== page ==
The Making and Mirroring of Masculine Subjectivities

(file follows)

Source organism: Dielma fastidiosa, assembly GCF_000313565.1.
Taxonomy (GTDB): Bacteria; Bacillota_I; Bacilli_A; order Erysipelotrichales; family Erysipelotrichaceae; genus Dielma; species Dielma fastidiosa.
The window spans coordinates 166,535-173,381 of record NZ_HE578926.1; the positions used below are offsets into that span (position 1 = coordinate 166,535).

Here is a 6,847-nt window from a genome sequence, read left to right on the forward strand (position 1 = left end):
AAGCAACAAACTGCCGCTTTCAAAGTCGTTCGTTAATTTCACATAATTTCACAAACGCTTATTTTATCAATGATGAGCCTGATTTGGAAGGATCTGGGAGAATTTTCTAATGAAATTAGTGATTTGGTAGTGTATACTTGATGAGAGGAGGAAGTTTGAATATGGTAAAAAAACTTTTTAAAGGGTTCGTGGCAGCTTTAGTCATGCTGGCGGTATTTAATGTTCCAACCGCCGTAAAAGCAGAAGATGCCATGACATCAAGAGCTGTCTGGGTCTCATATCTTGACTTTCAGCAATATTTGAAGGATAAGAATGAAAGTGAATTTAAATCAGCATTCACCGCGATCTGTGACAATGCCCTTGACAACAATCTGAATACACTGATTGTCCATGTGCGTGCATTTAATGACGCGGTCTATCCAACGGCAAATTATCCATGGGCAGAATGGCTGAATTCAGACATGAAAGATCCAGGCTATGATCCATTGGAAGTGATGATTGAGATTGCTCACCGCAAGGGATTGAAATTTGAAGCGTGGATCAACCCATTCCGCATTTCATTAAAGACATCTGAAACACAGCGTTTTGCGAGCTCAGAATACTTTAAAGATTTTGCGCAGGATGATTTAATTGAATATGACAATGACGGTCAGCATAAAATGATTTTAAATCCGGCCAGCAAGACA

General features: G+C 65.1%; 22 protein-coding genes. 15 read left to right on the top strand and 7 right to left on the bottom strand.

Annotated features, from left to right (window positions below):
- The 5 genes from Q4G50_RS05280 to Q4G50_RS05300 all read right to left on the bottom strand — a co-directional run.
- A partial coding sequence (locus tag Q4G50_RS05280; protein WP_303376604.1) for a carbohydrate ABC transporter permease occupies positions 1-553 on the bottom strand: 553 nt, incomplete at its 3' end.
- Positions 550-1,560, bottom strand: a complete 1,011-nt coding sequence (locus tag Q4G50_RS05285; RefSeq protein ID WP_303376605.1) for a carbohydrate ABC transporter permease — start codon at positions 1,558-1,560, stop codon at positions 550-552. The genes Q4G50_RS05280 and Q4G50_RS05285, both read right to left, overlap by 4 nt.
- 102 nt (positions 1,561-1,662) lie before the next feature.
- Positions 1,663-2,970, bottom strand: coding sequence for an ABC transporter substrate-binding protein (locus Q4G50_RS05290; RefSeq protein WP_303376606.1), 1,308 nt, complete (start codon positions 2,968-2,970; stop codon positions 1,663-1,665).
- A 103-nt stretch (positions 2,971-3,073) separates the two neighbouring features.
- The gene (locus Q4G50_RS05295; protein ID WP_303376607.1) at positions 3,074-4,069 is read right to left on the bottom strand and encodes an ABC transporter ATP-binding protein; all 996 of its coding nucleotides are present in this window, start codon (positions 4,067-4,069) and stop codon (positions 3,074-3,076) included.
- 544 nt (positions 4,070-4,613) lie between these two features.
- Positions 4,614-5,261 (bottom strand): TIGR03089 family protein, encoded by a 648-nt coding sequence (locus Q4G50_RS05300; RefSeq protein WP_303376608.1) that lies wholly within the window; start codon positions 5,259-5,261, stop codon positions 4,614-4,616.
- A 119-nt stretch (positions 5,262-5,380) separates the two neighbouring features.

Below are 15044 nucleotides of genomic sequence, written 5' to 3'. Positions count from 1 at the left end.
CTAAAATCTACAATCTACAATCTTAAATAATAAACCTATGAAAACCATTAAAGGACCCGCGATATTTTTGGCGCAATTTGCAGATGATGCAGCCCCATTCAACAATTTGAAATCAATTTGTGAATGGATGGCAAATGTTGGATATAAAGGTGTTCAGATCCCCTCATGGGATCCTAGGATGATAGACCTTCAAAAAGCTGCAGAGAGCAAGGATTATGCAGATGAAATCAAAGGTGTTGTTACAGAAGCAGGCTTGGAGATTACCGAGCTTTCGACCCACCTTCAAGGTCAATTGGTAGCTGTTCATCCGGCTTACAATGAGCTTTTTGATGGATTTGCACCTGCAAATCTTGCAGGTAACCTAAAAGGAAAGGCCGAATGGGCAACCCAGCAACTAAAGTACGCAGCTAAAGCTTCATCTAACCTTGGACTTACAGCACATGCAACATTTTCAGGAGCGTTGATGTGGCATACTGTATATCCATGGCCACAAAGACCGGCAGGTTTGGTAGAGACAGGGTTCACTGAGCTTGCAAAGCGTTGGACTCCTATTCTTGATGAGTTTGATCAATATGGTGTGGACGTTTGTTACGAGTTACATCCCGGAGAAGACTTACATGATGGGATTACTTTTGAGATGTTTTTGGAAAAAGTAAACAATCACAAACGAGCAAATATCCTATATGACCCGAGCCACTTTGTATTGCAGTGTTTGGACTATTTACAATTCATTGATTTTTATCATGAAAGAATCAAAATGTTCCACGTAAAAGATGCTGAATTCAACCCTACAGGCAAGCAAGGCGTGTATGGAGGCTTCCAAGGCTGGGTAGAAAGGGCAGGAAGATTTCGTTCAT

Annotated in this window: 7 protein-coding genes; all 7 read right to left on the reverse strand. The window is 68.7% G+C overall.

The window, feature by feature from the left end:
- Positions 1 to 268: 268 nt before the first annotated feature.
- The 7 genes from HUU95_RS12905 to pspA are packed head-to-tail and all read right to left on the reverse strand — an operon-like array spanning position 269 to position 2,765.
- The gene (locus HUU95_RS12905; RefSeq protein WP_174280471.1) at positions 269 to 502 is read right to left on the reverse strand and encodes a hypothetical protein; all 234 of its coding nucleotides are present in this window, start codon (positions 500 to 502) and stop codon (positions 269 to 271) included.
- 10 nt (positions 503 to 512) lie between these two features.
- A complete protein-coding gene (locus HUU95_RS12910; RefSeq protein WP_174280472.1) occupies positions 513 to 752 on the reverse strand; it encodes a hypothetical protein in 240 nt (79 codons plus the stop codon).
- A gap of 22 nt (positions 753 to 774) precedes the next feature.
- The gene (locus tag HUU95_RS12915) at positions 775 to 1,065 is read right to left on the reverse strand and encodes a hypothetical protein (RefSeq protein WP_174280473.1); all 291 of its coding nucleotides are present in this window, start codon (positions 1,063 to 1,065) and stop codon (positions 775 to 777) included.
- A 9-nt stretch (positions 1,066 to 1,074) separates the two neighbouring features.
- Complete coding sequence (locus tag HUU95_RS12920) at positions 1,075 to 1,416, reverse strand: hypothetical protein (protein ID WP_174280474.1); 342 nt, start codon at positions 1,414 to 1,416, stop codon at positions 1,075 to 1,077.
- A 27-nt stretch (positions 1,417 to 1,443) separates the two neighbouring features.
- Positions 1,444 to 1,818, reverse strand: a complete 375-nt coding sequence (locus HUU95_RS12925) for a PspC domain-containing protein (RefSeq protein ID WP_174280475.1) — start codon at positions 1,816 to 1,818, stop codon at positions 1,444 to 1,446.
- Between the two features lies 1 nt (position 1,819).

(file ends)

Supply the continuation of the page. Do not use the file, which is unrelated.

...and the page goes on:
This book shows how diverse, critical modern world narratives in prose fiction and film emphasize masculine subjectivities through affects and ethics. Highlighting diverse affects and mental states in subjective voices and modes, modern narratives reveal men as feeling, intersubjective beings, and not as detached masters of master narratives. Modern novels and films suggest that masculine subjectivities originate paradoxically from a combination of copying and negation, surplus and lack, sameness and alterity: among fathers and sons, siblings and others. In this comparative study of more than 30 diverse world narratives, Mooney deftly uses psychoanalytic thought, narrative theories of first- and third-person narrators, and Levinasian and feminist ethics of care, creativity, honor, and proximity. We gain a nuanced picture of diverse postpaternal postgentlemen emerging out of older character structures of the knight and gentleman.